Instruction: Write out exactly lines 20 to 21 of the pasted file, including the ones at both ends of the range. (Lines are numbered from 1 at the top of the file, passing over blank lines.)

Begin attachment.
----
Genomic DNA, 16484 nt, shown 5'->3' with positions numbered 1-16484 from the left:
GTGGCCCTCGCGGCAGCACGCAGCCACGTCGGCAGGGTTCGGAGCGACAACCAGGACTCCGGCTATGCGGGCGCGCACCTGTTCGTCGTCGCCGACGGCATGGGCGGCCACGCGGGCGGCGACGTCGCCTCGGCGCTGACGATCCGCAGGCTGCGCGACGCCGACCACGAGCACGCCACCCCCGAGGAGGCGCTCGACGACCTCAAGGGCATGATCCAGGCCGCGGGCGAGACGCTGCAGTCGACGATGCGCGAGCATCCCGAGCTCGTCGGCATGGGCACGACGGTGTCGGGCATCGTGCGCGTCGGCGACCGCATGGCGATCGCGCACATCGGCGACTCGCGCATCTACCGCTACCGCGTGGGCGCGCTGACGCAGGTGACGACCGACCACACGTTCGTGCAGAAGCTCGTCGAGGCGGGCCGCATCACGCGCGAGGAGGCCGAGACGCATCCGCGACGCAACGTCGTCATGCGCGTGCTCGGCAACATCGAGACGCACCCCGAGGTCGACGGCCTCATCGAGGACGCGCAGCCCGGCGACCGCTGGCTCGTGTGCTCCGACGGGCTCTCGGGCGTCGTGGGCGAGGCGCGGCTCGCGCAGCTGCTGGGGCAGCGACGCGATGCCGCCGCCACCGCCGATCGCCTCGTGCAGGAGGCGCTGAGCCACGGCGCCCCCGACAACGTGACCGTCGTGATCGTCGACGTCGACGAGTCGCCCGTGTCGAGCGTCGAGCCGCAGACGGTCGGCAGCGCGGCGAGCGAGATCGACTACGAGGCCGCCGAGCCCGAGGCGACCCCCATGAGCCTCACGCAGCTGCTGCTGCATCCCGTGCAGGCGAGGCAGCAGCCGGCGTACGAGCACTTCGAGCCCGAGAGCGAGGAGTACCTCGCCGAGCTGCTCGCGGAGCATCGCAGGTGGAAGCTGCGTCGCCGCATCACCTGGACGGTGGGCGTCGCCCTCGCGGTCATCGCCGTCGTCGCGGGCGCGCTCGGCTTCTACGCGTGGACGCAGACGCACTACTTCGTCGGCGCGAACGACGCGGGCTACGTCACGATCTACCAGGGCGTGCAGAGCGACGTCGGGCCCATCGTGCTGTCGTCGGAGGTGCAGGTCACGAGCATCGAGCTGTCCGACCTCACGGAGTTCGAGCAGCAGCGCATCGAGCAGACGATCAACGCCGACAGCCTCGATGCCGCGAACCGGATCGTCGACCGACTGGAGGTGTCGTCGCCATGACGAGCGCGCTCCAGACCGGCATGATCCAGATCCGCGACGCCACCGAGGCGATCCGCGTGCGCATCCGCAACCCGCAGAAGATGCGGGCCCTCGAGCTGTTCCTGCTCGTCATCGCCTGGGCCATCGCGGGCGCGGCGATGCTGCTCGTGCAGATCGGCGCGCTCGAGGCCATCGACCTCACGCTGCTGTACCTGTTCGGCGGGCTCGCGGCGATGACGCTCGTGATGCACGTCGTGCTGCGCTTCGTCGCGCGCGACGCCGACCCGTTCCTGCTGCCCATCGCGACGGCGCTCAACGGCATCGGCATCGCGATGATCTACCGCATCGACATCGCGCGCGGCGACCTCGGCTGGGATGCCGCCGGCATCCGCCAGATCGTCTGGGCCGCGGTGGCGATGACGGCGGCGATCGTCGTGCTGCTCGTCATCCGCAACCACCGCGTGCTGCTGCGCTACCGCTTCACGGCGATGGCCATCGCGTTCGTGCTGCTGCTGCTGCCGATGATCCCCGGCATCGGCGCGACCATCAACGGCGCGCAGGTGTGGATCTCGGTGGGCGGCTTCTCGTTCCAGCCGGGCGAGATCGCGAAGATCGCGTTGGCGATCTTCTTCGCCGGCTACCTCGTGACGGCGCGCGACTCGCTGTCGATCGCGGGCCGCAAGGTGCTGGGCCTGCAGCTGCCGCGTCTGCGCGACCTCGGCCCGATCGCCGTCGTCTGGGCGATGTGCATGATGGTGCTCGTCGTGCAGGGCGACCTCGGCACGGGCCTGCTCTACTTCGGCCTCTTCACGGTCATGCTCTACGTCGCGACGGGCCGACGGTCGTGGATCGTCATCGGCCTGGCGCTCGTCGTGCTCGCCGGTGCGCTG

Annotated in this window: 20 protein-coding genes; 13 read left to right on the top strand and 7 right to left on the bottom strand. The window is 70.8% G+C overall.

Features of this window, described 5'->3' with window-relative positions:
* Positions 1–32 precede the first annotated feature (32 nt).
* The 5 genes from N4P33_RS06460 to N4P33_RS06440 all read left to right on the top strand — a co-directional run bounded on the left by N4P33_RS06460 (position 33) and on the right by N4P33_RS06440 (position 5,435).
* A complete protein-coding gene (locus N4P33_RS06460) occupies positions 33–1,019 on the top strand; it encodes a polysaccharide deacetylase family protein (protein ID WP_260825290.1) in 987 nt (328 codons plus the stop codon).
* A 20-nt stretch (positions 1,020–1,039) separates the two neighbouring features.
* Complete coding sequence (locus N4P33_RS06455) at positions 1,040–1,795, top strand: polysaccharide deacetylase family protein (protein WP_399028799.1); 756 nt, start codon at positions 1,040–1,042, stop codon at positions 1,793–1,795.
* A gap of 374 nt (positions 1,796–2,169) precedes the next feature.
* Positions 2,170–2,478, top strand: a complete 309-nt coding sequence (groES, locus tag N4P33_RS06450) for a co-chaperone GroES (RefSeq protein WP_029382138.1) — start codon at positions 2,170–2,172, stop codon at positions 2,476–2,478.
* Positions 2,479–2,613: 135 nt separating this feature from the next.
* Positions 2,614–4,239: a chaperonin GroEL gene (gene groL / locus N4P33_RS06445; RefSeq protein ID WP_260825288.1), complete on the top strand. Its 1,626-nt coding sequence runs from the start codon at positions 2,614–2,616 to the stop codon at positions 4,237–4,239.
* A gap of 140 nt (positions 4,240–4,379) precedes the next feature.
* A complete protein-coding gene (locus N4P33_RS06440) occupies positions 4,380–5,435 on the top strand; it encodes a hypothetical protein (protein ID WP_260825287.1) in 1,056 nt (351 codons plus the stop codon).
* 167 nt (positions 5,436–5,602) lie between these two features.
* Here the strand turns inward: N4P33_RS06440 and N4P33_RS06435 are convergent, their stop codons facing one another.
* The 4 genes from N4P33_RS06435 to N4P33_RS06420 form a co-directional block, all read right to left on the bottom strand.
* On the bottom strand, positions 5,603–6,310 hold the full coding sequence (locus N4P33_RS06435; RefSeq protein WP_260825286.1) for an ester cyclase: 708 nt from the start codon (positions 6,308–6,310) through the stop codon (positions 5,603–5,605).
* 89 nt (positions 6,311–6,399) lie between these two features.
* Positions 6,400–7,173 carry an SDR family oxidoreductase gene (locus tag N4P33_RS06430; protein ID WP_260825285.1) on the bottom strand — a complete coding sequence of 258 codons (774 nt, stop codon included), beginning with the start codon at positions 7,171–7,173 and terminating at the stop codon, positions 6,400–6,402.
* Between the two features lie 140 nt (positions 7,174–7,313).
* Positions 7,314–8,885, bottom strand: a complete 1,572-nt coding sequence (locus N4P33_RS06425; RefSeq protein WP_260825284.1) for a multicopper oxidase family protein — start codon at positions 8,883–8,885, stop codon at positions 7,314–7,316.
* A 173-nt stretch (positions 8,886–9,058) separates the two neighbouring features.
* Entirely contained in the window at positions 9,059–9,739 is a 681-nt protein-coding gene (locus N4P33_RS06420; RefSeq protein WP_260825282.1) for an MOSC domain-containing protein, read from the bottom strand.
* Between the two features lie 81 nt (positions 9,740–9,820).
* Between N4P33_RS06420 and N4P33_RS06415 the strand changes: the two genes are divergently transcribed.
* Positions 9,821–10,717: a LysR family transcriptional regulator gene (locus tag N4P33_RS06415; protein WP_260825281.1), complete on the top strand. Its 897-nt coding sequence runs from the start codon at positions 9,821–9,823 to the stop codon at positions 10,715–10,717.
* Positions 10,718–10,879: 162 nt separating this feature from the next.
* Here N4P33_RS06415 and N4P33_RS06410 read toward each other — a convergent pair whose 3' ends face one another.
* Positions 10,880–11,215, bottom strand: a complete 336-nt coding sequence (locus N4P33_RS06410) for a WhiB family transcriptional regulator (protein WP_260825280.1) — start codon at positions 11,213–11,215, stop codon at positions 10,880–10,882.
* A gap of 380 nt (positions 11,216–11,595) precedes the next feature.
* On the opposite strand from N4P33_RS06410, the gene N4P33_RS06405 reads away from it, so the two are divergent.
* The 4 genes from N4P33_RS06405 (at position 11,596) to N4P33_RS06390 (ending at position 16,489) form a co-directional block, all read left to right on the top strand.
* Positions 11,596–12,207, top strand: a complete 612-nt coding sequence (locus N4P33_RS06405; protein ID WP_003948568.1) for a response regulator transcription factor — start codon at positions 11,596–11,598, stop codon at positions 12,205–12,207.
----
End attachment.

* 89 nt (positions 6,311–6,399) lie between these two features.
* Positions 6,400–7,173 carry an SDR family oxidoreductase gene (locus tag N4P33_RS06430; protein ID WP_260825285.1) on the bottom strand — a complete coding sequence of 258 codons (774 nt, stop codon included), beginning with the start codon at positions 7,171–7,173 and terminating at the stop codon, positions 6,400–6,402.